So if the customer suddenly says, "Hey, we want to change all the ceilings (or just one of them) to cathedral," don't be foolish enough to give him a price off the top of your head. Go back to the office and estimate what the change will really cost based on its impact on all the elements described here.

Effect on schedule. When you're figuring out how much extra to charge for vaulted ceilings — or for anything else that increases the volume of the building — don't look at just the material and labor. Think about the schedule. With more volume to build and finish, the project might take longer to complete; if you don't factor in added overhead, you'll have to eat that cost yourself.

The old adage "time is money" really does apply here!

Livable Square Footage Vs. Total Under Roof

Customers tend to perceive cost per square foot as referring only to livable square-footage area. To them, garages, basements, porches, and attics are not part of the equation and should be practically free. In earlier times, when houses were simpler and garages were smaller, these areas probably didn't cost very much. Today, though, they're much larger and include all kinds of amenities.

What are the most expensive rooms in a house on a per-square-foot basis? Typically the kitchen, master bath, and family room, because they contain more plumbing and wiring and pricier finish materials than other rooms. But if you include the cost of the shell, the cost differences between various parts of a home are less than you might think.

Garage vs. bedroom. Most customers expect to pay more for a larger bedroom — but not for a larger garage. Yet in most cases, the two finished spaces are more similar than they are different: Both have footings, stem walls, floors, framing, windows, wiring, and drywall. Bedrooms have interior-finish items like carpeting, closet trim, closet doors, a bedroom door, base, and casing. Garages lack floor coverings and closets but have overhead doors, door openers, 5/8-inch Type X drywall, a fire-rated door to the house, and a side door to exit the building.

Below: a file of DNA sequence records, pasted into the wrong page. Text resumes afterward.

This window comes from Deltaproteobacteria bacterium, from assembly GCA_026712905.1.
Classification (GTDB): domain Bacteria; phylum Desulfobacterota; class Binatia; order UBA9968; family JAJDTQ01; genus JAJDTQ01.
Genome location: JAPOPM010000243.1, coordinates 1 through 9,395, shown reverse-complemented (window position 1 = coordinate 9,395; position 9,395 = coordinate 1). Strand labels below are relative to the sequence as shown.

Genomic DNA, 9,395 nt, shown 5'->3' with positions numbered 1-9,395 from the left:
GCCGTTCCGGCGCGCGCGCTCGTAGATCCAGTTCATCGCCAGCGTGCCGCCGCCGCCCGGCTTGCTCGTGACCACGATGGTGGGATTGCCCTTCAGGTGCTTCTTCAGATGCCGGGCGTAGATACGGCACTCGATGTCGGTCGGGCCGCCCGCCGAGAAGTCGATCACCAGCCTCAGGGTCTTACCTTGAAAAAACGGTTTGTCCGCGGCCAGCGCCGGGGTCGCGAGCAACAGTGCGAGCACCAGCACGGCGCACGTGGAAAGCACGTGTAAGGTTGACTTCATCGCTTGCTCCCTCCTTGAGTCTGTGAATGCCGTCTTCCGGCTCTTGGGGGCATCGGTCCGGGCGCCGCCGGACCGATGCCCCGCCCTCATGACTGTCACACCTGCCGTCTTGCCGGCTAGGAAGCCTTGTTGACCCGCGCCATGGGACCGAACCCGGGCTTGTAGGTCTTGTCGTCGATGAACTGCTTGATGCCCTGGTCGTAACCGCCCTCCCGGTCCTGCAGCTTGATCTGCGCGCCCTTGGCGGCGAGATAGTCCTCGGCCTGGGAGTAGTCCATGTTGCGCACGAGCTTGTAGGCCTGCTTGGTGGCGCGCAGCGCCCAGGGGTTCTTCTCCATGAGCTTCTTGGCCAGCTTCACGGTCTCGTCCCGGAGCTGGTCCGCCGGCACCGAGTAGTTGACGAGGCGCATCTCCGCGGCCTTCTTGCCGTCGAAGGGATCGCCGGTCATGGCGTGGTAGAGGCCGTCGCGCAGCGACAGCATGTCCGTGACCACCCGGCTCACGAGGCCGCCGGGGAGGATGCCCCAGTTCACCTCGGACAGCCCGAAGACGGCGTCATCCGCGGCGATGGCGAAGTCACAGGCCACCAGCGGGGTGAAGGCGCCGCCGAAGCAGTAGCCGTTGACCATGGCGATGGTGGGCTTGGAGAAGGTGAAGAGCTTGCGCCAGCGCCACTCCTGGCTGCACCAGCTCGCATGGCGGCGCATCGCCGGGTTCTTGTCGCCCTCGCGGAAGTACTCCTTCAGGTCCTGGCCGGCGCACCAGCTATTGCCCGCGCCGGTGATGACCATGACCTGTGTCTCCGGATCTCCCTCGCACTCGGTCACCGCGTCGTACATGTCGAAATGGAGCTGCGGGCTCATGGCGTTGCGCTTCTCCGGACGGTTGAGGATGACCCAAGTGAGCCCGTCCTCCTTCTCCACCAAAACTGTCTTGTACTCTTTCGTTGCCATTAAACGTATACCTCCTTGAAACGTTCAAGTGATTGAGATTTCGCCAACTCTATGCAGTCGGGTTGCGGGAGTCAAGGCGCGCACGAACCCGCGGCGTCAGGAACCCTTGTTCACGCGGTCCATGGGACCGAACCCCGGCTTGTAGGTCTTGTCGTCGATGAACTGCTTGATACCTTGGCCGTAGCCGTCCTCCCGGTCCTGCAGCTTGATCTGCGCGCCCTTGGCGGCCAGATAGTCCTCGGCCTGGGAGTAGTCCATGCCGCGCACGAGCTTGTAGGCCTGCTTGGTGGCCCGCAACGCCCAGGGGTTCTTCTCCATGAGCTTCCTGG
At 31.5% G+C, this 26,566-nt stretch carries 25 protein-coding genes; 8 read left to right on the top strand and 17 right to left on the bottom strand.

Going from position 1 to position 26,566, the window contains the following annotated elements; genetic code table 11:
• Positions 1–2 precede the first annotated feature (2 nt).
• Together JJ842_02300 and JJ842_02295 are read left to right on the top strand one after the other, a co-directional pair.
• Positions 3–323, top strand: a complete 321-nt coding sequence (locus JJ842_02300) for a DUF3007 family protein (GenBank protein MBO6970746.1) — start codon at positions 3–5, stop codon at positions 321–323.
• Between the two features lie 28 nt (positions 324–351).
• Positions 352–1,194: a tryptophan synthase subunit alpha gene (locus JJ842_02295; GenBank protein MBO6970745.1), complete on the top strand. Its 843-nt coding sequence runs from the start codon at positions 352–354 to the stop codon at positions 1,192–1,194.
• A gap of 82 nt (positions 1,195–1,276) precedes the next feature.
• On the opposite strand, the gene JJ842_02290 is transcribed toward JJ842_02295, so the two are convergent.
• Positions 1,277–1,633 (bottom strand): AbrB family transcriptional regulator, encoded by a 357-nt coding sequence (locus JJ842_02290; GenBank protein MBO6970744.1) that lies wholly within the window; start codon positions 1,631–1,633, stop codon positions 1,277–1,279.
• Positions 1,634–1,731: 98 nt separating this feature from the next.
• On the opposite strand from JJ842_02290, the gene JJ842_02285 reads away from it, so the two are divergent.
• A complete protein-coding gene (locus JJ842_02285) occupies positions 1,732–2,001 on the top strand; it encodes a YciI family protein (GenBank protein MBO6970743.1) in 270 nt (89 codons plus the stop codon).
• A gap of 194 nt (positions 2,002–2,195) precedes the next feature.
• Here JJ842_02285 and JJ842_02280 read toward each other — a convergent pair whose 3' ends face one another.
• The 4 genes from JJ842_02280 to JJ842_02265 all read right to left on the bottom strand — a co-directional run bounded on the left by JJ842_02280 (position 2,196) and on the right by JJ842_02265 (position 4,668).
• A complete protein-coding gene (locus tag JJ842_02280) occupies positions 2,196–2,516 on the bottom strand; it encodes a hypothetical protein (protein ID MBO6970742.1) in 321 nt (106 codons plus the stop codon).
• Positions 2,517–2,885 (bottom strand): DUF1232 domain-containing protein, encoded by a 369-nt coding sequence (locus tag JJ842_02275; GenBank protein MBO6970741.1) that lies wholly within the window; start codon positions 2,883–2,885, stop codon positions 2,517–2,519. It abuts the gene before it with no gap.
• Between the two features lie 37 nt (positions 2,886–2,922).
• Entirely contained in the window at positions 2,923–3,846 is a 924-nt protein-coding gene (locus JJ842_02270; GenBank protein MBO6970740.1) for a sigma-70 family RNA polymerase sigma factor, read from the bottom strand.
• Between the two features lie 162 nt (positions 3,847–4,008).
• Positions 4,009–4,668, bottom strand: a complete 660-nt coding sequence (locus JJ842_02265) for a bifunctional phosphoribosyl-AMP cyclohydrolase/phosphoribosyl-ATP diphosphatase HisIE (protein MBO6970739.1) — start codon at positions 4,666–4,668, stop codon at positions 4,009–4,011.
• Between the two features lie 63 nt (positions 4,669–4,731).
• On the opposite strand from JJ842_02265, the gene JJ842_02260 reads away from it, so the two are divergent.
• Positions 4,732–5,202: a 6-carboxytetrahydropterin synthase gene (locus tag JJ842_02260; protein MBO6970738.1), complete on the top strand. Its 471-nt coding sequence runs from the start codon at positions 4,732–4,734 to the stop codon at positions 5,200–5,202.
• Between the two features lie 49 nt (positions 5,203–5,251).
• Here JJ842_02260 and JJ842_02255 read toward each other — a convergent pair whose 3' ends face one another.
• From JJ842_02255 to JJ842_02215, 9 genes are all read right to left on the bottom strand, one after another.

If you make a comparison between bedrooms and garages based on how much they actually cost per square foot to build, you'll find they aren't that far apart. Assuming both areas are built slab-on-grade, my job-costing from past projects has shown them to be nearly identical (within 2 percent) in cost per square foot.

This is something you may need to communicate to customers — and you should definitely be aware of it yourself, so you don't end up giving garage space away.

Price perception. Because customers can't stop themselves from thinking in terms of cost per square foot, I have found it useful to counter by thinking in terms of the total area under roof.

A few years back I built someone a new home for $785,400. It had 3,850 square feet of livable area and a 750-square-foot three-car garage. It was a much easier sell when I quoted the customer a $171-per-square-foot cost ($785,400 ÷ [3,850 + 750]) for total under roof than it would have been had I quoted him a $204-per-square-foot cost ($785,400 ÷ 3,850) for livable space.

There's nothing dishonest about this. The cost to the customer is the same either way — and it's unrealistic to pretend that areas that aren't livable have no cost.

Add Space for Less

As someone who is serious about job-costing, I have a good sense of what my projects actually cost to build.

Consider the production costs of two spec houses I built on flat lots in the same subdivision with similar exterior details and rooflines. The homes had identical kitchens, master baths, and 900-square-foot three-car garages. One home was 3,500 square feet (livable) and was built for a cost of $868,000. The other was 4,500 square feet (livable) and cost $935,000 to build. Does this make sense? How can the home that's 1,000 square feet larger cost only $67,000 ($67 per square foot) more?

The answer is simple. The 3,500-square-foot floor plan was expanded to 4,500 square feet. The added space was a two-story "cube" with 500 square feet per floor. By the time we built the second home, the production costs for the expensive areas were known, because we had built the original version of the plan before. The added space was inexpensive because, like the theoretical 10-foot-by-10-foot house discussed at the beginning of this story, the cube contained minimal added material and labor.

Of course, when we put the house on the market, customers did not distinguish between the expensive and inexpensive space, so the added rooms greatly increased our profit on the project. This is a tried-and-true method for making money: Know what square footage sells for and figure out a way to build it for less than that.

Dennis A. Dixonis a contractor, author, and speaker in Flagstaff, Ariz.